Assessment of the posterior brain at 11–14 weeks for the prediction of open neural tube defects

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Abstract

Objective

To evaluate the routine midsagittal view of the posterior brain at the 11–13 weeks' ultrasound examination, for predicting open neural tube defects.

Methods

Posterior brain was examined midsagittally for normality of the four-line view (upper and lower border of the brain stem, the choroid plexus of the fourth ventricle and the occipital bone). Intracranial translucency and cisterna magna (CM) were measured.

Results

The posterior brain was assessed in 1330 cases. The four-line view was normal in all but one case. In the two cases of open spina bifida contained in the study population, intracranial translucency was within normal range. The CM and the four-line view were normal in the first case, whereas in the second case, the four-line view was abnormal, and CM was obliterated and impossible to measure. No other cases of abnormal four-line view were observed in the study population.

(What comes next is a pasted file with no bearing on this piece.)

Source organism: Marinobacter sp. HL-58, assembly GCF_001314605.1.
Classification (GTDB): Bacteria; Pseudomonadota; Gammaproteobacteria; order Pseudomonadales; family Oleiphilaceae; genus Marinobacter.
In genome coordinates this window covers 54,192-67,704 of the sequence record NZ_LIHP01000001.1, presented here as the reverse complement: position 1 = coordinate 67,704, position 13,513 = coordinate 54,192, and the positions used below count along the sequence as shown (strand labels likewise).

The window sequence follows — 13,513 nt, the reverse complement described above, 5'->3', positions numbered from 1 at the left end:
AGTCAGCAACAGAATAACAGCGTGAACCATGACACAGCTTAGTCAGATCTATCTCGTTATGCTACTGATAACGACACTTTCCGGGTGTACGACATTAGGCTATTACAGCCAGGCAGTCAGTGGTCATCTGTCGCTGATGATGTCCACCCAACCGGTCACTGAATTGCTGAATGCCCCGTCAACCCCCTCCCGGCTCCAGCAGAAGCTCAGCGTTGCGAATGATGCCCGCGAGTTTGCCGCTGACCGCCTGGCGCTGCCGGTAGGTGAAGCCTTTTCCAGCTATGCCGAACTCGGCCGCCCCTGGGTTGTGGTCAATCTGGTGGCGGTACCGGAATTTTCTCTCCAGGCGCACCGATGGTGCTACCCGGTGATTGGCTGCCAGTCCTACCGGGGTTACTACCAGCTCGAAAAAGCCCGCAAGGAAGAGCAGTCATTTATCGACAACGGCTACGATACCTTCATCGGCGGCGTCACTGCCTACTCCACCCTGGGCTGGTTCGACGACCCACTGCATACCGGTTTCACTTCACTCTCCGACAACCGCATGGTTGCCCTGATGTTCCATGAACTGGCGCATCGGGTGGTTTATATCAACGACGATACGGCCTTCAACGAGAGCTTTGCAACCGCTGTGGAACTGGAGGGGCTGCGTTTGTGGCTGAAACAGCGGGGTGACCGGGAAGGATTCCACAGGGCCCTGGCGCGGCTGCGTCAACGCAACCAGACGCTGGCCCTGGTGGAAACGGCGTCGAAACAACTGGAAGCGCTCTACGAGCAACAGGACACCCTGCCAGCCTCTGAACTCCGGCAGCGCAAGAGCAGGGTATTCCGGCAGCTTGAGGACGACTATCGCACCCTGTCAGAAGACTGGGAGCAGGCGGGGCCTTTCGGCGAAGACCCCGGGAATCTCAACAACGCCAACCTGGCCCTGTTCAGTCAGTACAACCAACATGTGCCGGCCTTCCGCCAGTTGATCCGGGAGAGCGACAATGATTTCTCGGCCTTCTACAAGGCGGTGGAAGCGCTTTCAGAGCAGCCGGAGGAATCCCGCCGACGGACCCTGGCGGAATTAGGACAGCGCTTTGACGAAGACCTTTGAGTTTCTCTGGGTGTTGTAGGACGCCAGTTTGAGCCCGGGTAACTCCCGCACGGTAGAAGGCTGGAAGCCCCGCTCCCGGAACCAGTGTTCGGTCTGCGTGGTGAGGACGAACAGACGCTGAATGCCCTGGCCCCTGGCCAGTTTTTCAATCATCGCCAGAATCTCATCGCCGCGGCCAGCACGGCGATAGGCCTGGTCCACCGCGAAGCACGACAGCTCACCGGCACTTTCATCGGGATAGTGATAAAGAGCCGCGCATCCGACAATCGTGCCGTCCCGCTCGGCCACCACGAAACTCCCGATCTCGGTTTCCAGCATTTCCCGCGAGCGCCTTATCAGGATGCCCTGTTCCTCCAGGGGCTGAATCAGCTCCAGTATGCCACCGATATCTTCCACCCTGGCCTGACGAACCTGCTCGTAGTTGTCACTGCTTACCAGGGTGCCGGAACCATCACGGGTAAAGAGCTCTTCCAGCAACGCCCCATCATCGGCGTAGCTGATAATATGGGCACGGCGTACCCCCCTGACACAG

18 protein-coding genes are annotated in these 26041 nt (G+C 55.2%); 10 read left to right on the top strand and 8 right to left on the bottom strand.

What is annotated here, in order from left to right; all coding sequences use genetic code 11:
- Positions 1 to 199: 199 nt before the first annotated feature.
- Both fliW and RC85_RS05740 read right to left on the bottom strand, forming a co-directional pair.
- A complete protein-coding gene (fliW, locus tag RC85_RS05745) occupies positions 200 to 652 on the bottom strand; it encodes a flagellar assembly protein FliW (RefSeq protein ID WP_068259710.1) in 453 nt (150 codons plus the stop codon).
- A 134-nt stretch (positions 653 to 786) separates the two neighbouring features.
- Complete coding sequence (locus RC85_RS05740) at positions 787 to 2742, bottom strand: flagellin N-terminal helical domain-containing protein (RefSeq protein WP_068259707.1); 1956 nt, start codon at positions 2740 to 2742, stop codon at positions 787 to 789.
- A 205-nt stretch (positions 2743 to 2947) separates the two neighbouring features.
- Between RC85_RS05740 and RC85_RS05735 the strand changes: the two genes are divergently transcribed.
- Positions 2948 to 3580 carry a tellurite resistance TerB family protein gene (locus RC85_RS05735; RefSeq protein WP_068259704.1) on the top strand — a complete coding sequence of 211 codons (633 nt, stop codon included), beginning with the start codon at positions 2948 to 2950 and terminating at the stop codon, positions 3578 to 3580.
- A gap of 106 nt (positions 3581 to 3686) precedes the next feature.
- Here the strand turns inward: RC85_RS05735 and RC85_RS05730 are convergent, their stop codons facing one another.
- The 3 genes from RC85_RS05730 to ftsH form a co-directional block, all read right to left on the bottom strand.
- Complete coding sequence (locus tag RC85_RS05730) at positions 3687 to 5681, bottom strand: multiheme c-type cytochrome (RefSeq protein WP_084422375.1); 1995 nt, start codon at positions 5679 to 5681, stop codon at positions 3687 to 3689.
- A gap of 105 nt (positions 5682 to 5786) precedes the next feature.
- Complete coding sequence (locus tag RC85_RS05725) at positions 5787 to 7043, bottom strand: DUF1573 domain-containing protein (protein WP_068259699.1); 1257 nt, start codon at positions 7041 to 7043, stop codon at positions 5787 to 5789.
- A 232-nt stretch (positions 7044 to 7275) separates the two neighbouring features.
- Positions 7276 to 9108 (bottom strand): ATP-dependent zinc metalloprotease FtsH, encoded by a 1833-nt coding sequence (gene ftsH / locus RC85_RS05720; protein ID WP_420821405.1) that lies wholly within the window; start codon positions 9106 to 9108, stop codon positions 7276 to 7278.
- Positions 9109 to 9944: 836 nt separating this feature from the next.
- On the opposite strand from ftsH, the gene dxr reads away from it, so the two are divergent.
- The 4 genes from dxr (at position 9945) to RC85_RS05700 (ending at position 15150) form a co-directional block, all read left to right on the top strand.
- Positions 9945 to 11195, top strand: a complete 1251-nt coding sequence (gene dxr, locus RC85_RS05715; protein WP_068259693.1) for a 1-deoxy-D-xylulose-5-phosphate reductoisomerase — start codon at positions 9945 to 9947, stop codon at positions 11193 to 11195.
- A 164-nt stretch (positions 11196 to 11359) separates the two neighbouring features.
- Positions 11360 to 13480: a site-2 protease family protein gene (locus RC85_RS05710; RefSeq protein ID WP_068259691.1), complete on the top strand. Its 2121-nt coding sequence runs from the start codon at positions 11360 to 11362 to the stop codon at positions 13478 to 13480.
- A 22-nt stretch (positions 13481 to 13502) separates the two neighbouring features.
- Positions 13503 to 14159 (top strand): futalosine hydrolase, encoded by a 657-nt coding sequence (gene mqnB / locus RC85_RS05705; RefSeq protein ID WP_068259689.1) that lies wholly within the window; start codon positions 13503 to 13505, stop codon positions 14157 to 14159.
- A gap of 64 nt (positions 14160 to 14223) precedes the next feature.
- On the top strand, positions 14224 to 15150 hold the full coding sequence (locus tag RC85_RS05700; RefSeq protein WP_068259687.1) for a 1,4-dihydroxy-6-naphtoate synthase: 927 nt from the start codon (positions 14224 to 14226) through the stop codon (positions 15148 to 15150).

Conclusion

Obliteration of the CM appears to be the most consistent early sign of open neural tube defects. Attention should focus on either measuring the cisterna magna or simply observing the presence of four lines in the midsagittal view of the posterior brain. However, these early signs of brain herniation are not present in all abnormal cases. © 2012 John Wiley & Sons, Ltd.

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